"The first thing they heard was 'Help!'" said Adel Hagekhalil, assistant general manager of the sanitation department.
Workers lowered a hose down to the boy and pulled him up.
Jesse was taken to a hospital, although it was unclear whether he was injured.
"Any subterranean location, particularly one that involves waste, can produce toxic gases - methane, hydrogen sulfide - so breathable air is a key element", Humphrey said. "First thing [Jesse] wanted was a cell phone to call his family". Family members wrapped in blankets stayed at the search command post overnight.
The pipe was too unsafe for rescuers to enter, authorities said, so they set up at different drainage areas in hopes of finding where the boy would be flushed out.
"The expertise of the Bureau of Sanitation was instrumental in this search", Stewart said.
While jumping on one, authorities say, Jesse fell through.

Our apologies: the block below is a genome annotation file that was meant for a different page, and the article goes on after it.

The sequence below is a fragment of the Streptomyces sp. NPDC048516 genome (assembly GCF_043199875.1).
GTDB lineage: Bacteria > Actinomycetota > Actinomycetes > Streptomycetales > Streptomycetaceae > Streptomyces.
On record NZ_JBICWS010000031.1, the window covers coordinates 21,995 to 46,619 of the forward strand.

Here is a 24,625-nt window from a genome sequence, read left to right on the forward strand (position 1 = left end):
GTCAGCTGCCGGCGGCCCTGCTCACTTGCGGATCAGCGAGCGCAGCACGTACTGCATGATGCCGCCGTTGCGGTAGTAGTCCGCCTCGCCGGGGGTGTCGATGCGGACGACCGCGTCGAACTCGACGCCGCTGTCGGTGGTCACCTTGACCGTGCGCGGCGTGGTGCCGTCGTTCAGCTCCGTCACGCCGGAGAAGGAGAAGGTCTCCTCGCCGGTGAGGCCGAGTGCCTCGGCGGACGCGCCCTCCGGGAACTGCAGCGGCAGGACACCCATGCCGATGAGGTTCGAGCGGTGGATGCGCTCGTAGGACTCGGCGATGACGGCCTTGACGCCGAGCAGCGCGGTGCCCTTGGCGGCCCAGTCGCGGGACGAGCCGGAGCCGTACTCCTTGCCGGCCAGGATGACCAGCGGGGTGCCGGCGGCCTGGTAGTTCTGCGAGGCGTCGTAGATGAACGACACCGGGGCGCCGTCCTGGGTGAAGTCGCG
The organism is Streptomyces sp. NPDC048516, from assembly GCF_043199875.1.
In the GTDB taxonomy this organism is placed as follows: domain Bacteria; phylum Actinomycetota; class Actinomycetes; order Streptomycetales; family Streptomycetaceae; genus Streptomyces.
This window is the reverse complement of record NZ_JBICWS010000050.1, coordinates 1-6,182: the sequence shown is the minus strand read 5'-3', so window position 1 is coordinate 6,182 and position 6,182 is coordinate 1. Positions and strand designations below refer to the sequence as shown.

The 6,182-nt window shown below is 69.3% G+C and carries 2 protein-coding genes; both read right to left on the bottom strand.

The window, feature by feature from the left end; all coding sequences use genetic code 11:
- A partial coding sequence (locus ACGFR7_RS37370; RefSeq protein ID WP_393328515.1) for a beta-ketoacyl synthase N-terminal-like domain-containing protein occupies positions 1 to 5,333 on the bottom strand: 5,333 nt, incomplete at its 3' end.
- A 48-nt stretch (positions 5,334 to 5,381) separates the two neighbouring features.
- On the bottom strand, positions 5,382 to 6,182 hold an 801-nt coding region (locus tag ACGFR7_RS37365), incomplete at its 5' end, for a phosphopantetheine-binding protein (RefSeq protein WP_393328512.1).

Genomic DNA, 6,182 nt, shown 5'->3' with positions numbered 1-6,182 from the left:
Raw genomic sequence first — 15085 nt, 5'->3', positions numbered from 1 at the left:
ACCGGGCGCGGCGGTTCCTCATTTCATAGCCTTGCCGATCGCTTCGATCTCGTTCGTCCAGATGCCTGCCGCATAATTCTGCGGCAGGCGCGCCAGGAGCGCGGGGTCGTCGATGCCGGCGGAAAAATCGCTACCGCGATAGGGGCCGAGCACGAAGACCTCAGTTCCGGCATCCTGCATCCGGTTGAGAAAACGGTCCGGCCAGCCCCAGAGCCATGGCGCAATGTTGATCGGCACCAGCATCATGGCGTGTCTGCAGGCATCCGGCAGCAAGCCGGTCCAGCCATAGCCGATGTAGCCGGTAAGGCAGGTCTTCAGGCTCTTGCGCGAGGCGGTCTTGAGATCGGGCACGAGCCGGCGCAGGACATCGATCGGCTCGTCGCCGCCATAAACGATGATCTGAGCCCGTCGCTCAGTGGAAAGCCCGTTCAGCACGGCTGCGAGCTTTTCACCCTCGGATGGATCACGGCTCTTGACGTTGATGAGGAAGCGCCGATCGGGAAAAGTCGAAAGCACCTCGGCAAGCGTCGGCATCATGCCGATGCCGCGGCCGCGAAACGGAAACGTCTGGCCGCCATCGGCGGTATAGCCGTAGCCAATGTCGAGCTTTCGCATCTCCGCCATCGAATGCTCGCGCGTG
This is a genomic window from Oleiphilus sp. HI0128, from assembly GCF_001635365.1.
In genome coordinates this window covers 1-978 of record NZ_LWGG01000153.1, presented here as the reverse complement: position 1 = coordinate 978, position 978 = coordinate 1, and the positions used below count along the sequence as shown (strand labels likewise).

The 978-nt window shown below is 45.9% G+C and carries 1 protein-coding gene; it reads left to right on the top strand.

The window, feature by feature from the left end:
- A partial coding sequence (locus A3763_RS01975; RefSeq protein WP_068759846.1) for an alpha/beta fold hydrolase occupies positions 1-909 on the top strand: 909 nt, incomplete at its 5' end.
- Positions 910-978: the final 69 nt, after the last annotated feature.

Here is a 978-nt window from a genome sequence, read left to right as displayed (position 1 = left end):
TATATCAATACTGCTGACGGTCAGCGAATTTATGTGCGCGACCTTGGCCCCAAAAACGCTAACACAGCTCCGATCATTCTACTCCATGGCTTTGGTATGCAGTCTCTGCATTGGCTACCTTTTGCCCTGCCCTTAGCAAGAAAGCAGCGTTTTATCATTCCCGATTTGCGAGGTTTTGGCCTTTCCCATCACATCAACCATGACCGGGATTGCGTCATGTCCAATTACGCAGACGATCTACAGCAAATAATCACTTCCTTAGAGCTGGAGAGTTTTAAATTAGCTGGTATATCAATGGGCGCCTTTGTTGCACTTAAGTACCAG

Jesse's family was picnicking nearby as part of its annual Easter tradition before the boy went missing, fire department official said.
"They never gave up hope", he said. He fell into a sewage system that led to the L.A. River.
"We are so pleased and happy to announce a successful outcome", said Fire Capt. Erik Scott at a pre-dawn news conference. Cameras that are normally used for pipe inspections and can both float and crawl were sent into the pipes.
The pipes in the network are 4 feet in diameter and filled with 2 feet or more of sewage flowing about 15 miles per hour, the fire department said.